Under the International Standards Organization's Open Systems Interconnection (OSI) model, Ethernet is fundamentally a Layer 2 protocol. 10 Gigabit Ethernet uses the IEEE 802.3 Ethernet Media Access Control (MAC) protocol, the IEEE 802.3 Ethernet frame format, and the minimum and maximum IEEE 802.3 frame size.
Just as 1000BASE-X and 1000BASE-T (Gigabit Ethernet) remained true to the Ethernet model, 10 Gigabit Ethernet continues the natural evolution of Ethernet in speed and distance. Since it is a full-duplex only and fiber-only technology, it does not need the carrier-sensing multiple-access with collision detection (CSMA/CD) protocol that defines slower, half-duplex Ethernet technologies. In every other respect, 10 Gigabit Ethernet remains true to the original Ethernet model.
An Ethernet PHYsical layer device (PHY), which corresponds to Layer 1 of the OSI model, connects the media (optical or copper) to the MAC layer, which corresponds to OSI Layer 2. Ethernet architecture further divides the PHY (Layer 1) into a Physical Media Dependent (PMD) and a Physical Coding Sublayer (PCS). Optical transceivers, for example, are PMDs. The PCS is made up of coding (e.g., 64/66b) and a serializer or multiplexing functions.
The 802.3ae specification defines two PHY types: the LAN PHY and the WAN PHY (discussed below). The WAN PHY has an extended feature set added onto the functions of a LAN PHY. These PHYs are solely distinguished by the PCS. There will also be a number of PMD types.
The accelerating growth of worldwide network traffic is forcing service providers, enterprise network managers and architects to look to ever higher-speed network technologies in order to solve the bandwidth demand crunch. Today, these administrators typically use Ethernet as their backbone technology. Although networks face many different issues, 10 Gigabit Ethernet meets several key criteria for efficient and effective high-speed networks:
One of the keys to Ethernet's success is the widespread interoperability between vendors. In keeping with its mission to provide resources to establish and demonstrate multi-vendor interoperability of 10 Gigabit Ethernet products, the 10 GEA hosted the world's largest 10 Gigabit Ethernet Interoperability Network in May, 2002. The live, multi-vendor network was on display at the NetWorld+Interop trade show in Las Vegas, Nevada. The network will also be on display at SuperComm, June 4-7, 2002 in Atlanta Georgia.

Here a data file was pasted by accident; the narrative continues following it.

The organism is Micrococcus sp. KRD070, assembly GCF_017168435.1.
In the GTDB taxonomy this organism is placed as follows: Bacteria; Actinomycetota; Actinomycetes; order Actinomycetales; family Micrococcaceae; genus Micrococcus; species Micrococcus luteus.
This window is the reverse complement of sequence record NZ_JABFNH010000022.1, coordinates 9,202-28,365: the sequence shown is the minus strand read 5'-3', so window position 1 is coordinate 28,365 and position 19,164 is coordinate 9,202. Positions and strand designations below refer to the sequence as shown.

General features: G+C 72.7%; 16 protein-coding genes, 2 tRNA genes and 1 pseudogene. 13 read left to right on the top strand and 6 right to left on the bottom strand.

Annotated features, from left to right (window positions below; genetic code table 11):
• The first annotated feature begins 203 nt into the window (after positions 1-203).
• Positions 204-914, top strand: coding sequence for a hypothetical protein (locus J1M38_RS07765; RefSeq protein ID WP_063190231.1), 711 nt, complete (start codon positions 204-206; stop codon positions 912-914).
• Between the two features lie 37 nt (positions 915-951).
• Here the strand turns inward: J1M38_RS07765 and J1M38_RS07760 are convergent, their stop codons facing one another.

Comprised of products from 23 vendors, the network included a comprehensive range of products: systems, test equipment, components and cabling. The end-to-end 10GbE network was over 200 kilometers long and showcased five of the seven PMD port types specified in the IEEE 802.3ae draft: 10GBASE-LR, 10GBASE-ER, 10GBASE-SR 10GBASE-LW and 10GBASE-LX4. The network boasted 10 network hops, 18 10 GbE links, and represented all aspects of the technology; WAN, MAN and LAN.
As part of the demonstration 12 companies showed chip-to-chip communication over the IEEE 802.3ae XAUI interface. The collection of products and technologies illustrate years of industry collaboration and signal to the market that 10 Gigabit Ethernet is ready to be deployed and implemented into networks around the world.
Vendors and users generally agree that Ethernet is inexpensive, well understood, widely deployed and backwards compatible from Gigabit switched down to 10 Megabit shared. Today a packet can leave a server on a short-haul optic Gigabit Ethernet port, move cross-country via a DWDM (dense wave division multiplexing) network, and find its way down to a PC attached to a “thin coax" BNC (Bayonet Neill Concelman) connector, all without any re-framing or protocol conversion. Ethernet is literally everywhere, and 10 Gigabit Ethernet maintains this seamless migration in functionality.
Gigabit Ethernet is already being deployed as a backbone technology for dark fiber metropolitan networks. 10 Gigabit Ethernet interfaces, optical transceivers and single mode fiber, service providers will be able to build links reaching 40km or more.
With 10 Gigabit backbones installed, companies will have the capability to begin providing Gigabit Ethernet service to workstations and, eventually, to the desktop in order to support applications such as streaming video, medical imaging, centralized applications, and high-end graphics. 10 Gigabit Ethernet will also provide lower network latency due to the speed of the link and over-provisioning bandwidth to compensate for the bursty nature of data in enterprise applications.
10 Gigabit Ethernet in the Storage Area Network Additionally, 10 Gigabit Ethernet will provide infrastructure for both network-attached storage (NAS) and storage area networks (SAN). Prior to the introduction of 10 Gigabit Ethernet, some industry observers maintained that Ethernet lacked sufficient horsepower to get the job done. Ethernet, they said, just doesn't have what it takes to move “dump truck loads worth of data." 10 Gigabit Ethernet, can now offer equivalent or superior data carrying capacity at similar latencies to many other storage networking technologies including 1 or 2 Gigabit Fiber Channel, Ultra160 or 320 SCSI, ATM OC-3, OC-12 & OC-192, and HIPPI (High Performance Parallel Interface). While Gigabit Ethernet storage servers, tape libraries and compute servers are already available, users should look for early availability of 10 Gigabit Ethernet end-point devices in the second half of 2001.
There are numerous applications for Gigabit Ethernet in storage networks today, which will seamlessly extend to 10 Gigabit Ethernet as it becomes available. These include: